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I use mine all the time for airing up the coach tires. I made a special chuck for this purpose. Bought a tee, pressure gauge, quick release and a tire chuck. Quick connect on one end of the tee, chuck on the other and the pressure gauge on the top of the tee. This way I can see while filling what pressure is in the line because the air system won’t start the compressor unit 75 lbs is hit. Sucks then your trying to put 100 lbs of air into the tire. This way once the pressure starts to drop below my target pressure for the tire I can bleed the air tank down from the chuck to start the compressor to get back up to 125 #s so I can continue with airing up the tire
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Old 10-14-2018, 02:44 PM   #8
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This is great information guys thanks
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Old 10-14-2018, 09:37 PM   #9
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Quote:
Originally Posted by formerFR View Post
[snip]
Some folks think that losing air pressure is a 'bad' thing, as it somehow might compromise your air brakes, but NAY, that's actually the OPPOSITE of what happens.
As a CDL driver, one of the basics of any Commercial license is learning how our air brakes and the air compressors and tanks work.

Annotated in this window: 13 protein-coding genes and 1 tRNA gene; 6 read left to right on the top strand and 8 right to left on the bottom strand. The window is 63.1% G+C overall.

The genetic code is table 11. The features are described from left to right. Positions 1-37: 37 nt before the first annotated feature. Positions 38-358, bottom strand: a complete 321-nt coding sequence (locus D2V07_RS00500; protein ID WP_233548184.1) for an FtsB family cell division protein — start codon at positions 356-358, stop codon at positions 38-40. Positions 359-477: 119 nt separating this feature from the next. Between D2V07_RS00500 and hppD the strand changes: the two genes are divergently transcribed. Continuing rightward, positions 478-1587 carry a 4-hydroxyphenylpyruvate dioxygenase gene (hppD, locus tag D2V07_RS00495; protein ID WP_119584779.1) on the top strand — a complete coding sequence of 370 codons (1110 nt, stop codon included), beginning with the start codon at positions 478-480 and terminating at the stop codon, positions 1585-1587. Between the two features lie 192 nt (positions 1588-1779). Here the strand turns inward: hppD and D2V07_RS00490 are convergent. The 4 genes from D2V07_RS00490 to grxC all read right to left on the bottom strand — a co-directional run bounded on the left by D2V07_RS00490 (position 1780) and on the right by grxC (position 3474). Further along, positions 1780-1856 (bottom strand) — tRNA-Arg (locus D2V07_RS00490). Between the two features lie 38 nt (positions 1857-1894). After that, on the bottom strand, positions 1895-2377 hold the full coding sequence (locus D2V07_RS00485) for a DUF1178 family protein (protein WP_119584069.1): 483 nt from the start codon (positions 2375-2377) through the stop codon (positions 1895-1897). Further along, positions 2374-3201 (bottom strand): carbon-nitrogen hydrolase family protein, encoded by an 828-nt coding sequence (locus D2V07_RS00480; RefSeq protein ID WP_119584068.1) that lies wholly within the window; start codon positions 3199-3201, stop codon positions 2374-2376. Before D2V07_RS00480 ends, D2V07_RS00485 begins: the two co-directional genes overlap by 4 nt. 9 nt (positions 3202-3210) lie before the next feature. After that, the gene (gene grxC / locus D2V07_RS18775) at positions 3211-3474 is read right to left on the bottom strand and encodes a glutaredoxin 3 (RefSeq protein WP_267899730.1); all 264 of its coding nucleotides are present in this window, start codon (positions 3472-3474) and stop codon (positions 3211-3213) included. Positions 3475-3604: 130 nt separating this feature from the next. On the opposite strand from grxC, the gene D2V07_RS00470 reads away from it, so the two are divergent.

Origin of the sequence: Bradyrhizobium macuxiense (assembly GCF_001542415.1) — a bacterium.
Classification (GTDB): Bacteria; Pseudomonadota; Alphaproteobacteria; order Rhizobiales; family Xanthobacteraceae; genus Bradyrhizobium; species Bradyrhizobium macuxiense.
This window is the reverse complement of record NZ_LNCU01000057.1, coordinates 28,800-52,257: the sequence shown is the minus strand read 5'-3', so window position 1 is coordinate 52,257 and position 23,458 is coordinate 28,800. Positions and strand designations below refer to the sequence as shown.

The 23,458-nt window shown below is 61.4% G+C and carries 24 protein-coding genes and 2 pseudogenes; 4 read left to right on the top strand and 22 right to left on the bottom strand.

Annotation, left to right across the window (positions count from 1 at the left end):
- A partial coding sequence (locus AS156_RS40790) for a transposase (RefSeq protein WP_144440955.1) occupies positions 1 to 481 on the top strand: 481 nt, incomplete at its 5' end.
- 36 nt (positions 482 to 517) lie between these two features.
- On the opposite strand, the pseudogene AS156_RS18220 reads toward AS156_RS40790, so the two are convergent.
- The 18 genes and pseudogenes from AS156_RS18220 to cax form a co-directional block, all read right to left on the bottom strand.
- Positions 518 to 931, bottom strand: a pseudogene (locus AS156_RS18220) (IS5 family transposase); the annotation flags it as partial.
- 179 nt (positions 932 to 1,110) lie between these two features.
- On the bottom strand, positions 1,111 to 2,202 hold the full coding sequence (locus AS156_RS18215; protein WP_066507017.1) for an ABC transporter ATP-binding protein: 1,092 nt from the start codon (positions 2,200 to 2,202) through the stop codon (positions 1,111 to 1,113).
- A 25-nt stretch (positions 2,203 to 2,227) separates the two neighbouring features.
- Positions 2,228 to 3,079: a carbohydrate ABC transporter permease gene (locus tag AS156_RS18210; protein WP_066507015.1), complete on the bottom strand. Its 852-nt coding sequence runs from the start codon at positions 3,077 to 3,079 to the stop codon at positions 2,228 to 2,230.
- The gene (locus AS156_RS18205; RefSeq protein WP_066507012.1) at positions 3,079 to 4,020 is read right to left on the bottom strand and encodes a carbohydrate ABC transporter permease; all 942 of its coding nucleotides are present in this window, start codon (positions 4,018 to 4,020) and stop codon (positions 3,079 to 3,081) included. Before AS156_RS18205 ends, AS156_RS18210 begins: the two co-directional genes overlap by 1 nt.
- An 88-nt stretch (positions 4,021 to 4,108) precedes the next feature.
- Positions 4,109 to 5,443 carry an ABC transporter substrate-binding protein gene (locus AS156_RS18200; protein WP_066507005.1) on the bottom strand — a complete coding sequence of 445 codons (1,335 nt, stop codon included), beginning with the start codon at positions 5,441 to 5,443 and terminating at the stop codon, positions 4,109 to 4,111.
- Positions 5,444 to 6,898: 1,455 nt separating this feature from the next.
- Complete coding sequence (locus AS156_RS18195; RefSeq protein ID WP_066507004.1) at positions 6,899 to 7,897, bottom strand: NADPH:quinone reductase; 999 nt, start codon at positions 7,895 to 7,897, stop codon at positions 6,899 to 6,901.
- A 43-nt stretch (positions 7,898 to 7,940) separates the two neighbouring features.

The air pressure is actually what allows you to RELEASE the brakes. Without air pressure, the springs within the wheel brakes actually KEEP the coach from moving! Crazy,,,, but true : )


travel, enjoy : )
Actually, you are simplifying the air brake system too much.

The rear brakes are System 1 and have two air cylinders and a heavy park brake spring. One of the cylinders pushes against the park brake spring so that the wheels can turn. If there is a loss of pressure in the air tanks, this cylinder loses pressure and the park brake comes on to stop the coach. This is a fail-safe system, since failure applies the brakes. When you pull the park brake button, you are dumping air from this cylinder so that the park brake spring applies immediately.

The other air cylinder in the rear brakes works like the single cylinder in the from brakes (System 2). When there is air in that cylinder, the brakes are applied. So, the driver uses the brake pedal to control the air in these cylinders to slow the coach as desired. If the brake pedal is released, these cylinders are released and they provide no braking effort.

To put it another way, if there is insufficient air pressure in the whole air system, the rear parking brake will come on, but the driver will lose the ability to apply controlled braking effort to the front and rear brakes.

--cheers, Gordon
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Old 10-15-2018, 04:25 PM   #10
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Air Brake Manuals

In order to be licensed for air brakes, Canadian provinces require that you take a course and pass a test to get an air brake endorsement on your licence. The manuals for these courses are very similar across the provinces, and they are available free online in some provinces. They contain a lot of useful information, and anyone driving a diesel pusher with air brakes should read through one of them.

Newfoundland:
http://www.servicenl.gov.nl.ca/drive...g/airbrake.pdf

Manitoba:
https://www.mpi.mb.ca/en/PDFs/AirBrakeManual.pdf

Bendix:
http://www.suspensionspecialists.com...dbook_2009.pdf

–Gordon